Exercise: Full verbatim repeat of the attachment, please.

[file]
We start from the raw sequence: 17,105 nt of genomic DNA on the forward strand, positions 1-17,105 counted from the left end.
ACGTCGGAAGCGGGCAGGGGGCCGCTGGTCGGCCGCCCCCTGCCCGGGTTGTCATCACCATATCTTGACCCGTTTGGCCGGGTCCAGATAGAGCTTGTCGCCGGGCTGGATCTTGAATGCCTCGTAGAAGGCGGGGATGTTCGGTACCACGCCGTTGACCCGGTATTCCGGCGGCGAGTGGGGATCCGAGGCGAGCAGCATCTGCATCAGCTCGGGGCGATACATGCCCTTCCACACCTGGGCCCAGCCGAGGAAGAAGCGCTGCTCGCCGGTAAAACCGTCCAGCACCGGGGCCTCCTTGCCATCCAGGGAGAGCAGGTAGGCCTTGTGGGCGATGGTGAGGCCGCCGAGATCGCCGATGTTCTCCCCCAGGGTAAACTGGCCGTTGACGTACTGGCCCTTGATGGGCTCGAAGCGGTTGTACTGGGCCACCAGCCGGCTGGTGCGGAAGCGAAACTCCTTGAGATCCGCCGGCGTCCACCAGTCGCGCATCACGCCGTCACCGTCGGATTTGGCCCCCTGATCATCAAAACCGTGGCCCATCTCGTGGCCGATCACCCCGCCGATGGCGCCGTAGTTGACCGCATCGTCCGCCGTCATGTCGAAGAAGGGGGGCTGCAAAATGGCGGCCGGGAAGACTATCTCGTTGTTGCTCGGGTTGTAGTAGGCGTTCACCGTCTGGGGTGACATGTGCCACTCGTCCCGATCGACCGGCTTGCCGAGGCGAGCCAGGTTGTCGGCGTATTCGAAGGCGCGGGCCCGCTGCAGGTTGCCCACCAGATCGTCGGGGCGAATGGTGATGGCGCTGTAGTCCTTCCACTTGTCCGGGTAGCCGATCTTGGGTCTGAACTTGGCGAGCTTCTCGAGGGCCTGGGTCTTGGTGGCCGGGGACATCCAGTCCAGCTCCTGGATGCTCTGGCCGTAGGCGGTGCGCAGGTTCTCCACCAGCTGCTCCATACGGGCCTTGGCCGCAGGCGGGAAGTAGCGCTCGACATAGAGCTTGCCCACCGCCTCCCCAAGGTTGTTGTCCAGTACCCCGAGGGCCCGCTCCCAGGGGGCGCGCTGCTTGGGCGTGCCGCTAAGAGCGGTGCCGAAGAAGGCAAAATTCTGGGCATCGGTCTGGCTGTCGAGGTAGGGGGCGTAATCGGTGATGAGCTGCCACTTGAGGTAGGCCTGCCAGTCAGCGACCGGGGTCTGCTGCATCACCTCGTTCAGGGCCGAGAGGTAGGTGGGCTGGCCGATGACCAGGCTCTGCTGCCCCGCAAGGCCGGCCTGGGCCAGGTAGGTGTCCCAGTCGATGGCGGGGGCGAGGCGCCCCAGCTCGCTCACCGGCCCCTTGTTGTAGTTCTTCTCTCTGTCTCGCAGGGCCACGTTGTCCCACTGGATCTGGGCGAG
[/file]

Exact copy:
We start from the raw sequence: 17,105 nt of genomic DNA on the forward strand, positions 1-17,105 counted from the left end.
ACGTCGGAAGCGGGCAGGGGGCCGCTGGTCGGCCGCCCCCTGCCCGGGTTGTCATCACCATATCTTGACCCGTTTGGCCGGGTCCAGATAGAGCTTGTCGCCGGGCTGGATCTTGAATGCCTCGTAGAAGGCGGGGATGTTCGGTACCACGCCGTTGACCCGGTATTCCGGCGGCGAGTGGGGATCCGAGGCGAGCAGCATCTGCATCAGCTCGGGGCGATACATGCCCTTCCACACCTGGGCCCAGCCGAGGAAGAAGCGCTGCTCGCCGGTAAAACCGTCCAGCACCGGGGCCTCCTTGCCATCCAGGGAGAGCAGGTAGGCCTTGTGGGCGATGGTGAGGCCGCCGAGATCGCCGATGTTCTCCCCCAGGGTAAACTGGCCGTTGACGTACTGGCCCTTGATGGGCTCGAAGCGGTTGTACTGGGCCACCAGCCGGCTGGTGCGGAAGCGAAACTCCTTGAGATCCGCCGGCGTCCACCAGTCGCGCATCACGCCGTCACCGTCGGATTTGGCCCCCTGATCATCAAAACCGTGGCCCATCTCGTGGCCGATCACCCCGCCGATGGCGCCGTAGTTGACCGCATCGTCCGCCGTCATGTCGAAGAAGGGGGGCTGCAAAATGGCGGCCGGGAAGACTATCTCGTTGTTGCTCGGGTTGTAGTAGGCGTTCACCGTCTGGGGTGACATGTGCCACTCGTCCCGATCGACCGGCTTGCCGAGGCGAGCCAGGTTGTCGGCGTATTCGAAGGCGCGGGCCCGCTGCAGGTTGCCCACCAGATCGTCGGGGCGAATGGTGATGGCGCTGTAGTCCTTCCACTTGTCCGGGTAGCCGATCTTGGGTCTGAACTTGGCGAGCTTCTCGAGGGCCTGGGTCTTGGTGGCCGGGGACATCCAGTCCAGCTCCTGGATGCTCTGGCCGTAGGCGGTGCGCAGGTTCTCCACCAGCTGCTCCATACGGGCCTTGGCCGCAGGCGGGAAGTAGCGCTCGACATAGAGCTTGCCCACCGCCTCCCCAAGGTTGTTGTCCAGTACCCCGAGGGCCCGCTCCCAGGGGGCGCGCTGCTTGGGCGTGCCGCTAAGAGCGGTGCCGAAGAAGGCAAAATTCTGGGCATCGGTCTGGCTGTCGAGGTAGGGGGCGTAATCGGTGATGAGCTGCCACTTGAGGTAGGCCTGCCAGTCAGCGACCGGGGTCTGCTGCATCACCTCGTTCAGGGCCGAGAGGTAGGTGGGCTGGCCGATGACCAGGCTCTGCTGCCCCGCAAGGCCGGCCTGGGCCAGGTAGGTGTCCCAGTCGATGGCGGGGGCGAGGCGCCCCAGCTCGCTCACCGGCCCCTTGTTGTAGTTCTTCTCTCTGTCTCGCAGGGCCACGTTGTCCCACTGGATCTGGGCGAG